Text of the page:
Jan 1, 2016, saw me decide I needed to ‘practise’ my writing. I realised that I’d never get anywhere if I just started a story, get stuck, get frustrated, start another story, and repeat the same process.
Mentally, I compared this to my chess game. Okay in the opening, wobbly in the middle, and pretty woeful at the ending. I decided practise was in order. Practise of ‘end-game’ stuff; then recourse to the middle, and finish at the beginning.
“Smiling nervously at each, they started walking into an uncertain future.”
So: I worked out the final sentence (above) and worked backwards. Ended up with a 1500 word short Sci-Fi story about two teenagers crash-landing their spaceship onto an unknown planet.
Fast forward a few weeks, and I related this story to the members at Beerwah Writers Group. Inspired, they used my final sentence, and produced their own stories. I joined them, and ended up with a 500 word story about a Greek God who’d been cast out from Mount Olympus. Prophemius, I called him. God of the Future… except his powers were stripped from him, meaning he couldn’t see the future anymore.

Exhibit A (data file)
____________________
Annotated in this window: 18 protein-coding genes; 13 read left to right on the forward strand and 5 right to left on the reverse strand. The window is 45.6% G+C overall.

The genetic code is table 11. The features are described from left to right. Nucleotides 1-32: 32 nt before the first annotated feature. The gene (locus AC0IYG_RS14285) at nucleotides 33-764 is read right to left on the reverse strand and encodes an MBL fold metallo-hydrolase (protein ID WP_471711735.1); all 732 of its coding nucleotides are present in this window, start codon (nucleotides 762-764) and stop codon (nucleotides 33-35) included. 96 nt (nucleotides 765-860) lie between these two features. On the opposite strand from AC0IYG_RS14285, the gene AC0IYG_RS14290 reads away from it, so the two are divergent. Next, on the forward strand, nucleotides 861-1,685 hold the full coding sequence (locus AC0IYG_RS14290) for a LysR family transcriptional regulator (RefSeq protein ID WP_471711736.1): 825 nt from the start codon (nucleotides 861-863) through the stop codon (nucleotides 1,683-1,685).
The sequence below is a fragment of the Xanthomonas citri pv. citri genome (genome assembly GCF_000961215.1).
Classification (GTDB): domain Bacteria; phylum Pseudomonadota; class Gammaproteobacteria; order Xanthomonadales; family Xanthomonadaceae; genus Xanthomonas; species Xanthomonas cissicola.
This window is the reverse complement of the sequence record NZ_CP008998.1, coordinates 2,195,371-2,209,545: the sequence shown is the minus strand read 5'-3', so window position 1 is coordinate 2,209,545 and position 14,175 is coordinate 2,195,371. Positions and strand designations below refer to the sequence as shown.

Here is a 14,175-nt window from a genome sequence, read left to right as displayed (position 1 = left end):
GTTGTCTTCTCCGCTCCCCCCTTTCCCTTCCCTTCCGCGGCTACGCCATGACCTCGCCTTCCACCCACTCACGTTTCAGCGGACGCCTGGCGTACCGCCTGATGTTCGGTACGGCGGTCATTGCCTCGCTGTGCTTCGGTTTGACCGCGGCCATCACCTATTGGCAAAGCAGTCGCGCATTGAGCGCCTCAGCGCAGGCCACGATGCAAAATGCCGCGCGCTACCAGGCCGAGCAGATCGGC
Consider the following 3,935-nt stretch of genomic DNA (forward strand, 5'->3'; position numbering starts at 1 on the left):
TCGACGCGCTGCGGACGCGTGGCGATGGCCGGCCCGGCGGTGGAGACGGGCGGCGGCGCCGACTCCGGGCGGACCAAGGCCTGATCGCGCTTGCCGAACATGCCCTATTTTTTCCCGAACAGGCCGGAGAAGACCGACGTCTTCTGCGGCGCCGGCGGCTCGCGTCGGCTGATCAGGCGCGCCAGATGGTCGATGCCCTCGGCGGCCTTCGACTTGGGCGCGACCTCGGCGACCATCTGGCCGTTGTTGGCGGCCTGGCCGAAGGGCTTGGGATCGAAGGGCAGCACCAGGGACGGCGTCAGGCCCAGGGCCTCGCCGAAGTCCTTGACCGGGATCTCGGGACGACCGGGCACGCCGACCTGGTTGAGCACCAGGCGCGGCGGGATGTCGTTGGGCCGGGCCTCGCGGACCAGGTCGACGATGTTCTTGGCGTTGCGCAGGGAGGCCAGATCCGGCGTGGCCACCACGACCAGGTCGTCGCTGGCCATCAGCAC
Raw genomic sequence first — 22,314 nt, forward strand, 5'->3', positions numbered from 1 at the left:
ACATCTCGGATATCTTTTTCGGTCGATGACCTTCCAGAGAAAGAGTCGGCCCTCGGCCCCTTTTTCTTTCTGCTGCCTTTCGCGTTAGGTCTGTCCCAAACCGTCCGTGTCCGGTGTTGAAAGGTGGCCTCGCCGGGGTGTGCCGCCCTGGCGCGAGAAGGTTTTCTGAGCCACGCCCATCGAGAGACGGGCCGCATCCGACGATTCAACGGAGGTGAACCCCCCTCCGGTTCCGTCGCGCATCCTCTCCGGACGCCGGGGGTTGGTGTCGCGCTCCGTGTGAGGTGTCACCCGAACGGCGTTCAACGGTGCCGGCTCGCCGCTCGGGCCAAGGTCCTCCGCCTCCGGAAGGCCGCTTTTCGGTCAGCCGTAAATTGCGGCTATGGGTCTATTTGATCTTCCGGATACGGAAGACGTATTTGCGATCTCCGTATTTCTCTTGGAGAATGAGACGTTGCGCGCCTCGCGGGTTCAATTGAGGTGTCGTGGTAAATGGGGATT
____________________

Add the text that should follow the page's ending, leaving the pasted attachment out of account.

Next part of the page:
I wrestle, regularly, with the fact I can’t see the future. I want to know what will happen before it does, so I can prepare for it. Part of my control-freak-ishness, probably. (Yeh, I know. Not a word.)
But I always come back to the fact that it’s good I don’t know. I’m glad, deep down, that I’m in the same boat as everyone else. That the future – for all of us – is an unknown. I like that. We’re all on the same playing field, as it were.
And there’s so much freedom in that!
Have a lovely day, dear Reader!